Monday, May 24, 2010

Social Analysis Programme - Bangalore

Scho.John Paul, Scho.Jestin and Scho.Jayanti participated in the socio-cultural analysis programme.

Scholastics learn to analyze the Socio-Cultural Reality

Lighting a lampThe Socio-Cultural Analysis programme held at ISI, Bangalore from 21st April to 5th May was a memorable one for all 30 Jesuit Scholastics and 3 others who participated in it. Though the participants had different ideas about the various issues and problems of the present day society, this course gave a new orientation to look at the social issues from the eyes of the poor.
The whole programme was arranged in such a way that it gives a wide and broad idea of the functioning of various elements of the society. The programme covered almost all the fields, ranging from the socio-economic-political-cultural and religious system to communalism, Special Economic Zones and Media. It has given a deeper and detailed understanding of the major issued like the caste system, the economic deprivation due to globalization and privatization and the modus operandi of the Sangh Parivar and other fundamental organizations. The course also gave an opportunity to look the alternatives available and threw light on how to counteract the communal forces. This course gave the tool to analyze the various problems and situations in the society and not to refuse or reject any situation blindly or to simply believe in what the popular media presents. One of the participants said, “My view or attitude of looking at various aspects of the society is definitely different from the one I had before I started this course. Today, as I read the newspaper or watch news channel, I am able to get into the analysis part of it.”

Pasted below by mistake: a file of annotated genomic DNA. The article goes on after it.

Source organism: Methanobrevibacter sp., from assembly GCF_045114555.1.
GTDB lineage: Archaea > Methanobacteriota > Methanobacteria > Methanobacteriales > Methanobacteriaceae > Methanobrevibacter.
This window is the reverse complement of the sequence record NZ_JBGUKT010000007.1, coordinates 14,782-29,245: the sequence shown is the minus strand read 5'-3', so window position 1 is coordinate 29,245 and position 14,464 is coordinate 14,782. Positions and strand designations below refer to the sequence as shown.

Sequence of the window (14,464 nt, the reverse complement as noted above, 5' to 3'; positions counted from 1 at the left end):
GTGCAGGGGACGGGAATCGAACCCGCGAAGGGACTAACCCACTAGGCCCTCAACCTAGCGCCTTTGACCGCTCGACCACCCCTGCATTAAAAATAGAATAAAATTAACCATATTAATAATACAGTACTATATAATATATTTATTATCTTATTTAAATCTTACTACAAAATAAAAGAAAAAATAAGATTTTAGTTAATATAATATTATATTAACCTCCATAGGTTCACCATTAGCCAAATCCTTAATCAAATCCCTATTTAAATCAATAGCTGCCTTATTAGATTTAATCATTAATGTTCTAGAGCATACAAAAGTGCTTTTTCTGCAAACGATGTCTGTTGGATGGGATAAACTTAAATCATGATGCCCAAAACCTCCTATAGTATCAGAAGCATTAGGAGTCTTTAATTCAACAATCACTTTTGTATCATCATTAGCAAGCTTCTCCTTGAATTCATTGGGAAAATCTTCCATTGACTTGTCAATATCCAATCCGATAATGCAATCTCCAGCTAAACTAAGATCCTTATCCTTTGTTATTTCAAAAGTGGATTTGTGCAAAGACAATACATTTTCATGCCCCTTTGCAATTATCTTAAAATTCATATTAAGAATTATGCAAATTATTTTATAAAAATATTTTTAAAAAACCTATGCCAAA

ParticipantsIn all there were 16 resource persons from outside besides the ISI staff. We had some fiery speakers who made us aware of the ground realities and instilled a new zeal in all of us. The programme presented various facts and figures of our country which we were unaware of. We had only heard of the caste issue and the struggles of our tribal brothers, but this was truly an eye opener to almost all of us.
Personally I feel that it has made a difference in my own life. I have realized that sometimes I too play a role of an oppressor; sometimes I too deny my brethren their basic rights. Today I know that I cannot call a person dirty if the society in which we live has denied that person his right to minimum quantity of drinkable water. What right do I have to call somebody uncivilized if I as a member of the society have not given them enough opportunities to grow?
Most of all this programme has helped me to affirm my vocation to be human.
- Sch. Ambrose Machado (BOM)

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